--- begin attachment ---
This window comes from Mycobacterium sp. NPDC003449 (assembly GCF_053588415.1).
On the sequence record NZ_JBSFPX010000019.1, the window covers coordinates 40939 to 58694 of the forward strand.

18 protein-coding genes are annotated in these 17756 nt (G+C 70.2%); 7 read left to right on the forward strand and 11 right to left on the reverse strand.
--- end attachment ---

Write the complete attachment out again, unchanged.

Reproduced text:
This window comes from Mycobacterium sp. NPDC003449 (assembly GCF_053588415.1).
On the sequence record NZ_JBSFPX010000019.1, the window covers coordinates 40939 to 58694 of the forward strand.

18 protein-coding genes are annotated in these 17756 nt (G+C 70.2%); 7 read left to right on the forward strand and 11 right to left on the reverse strand.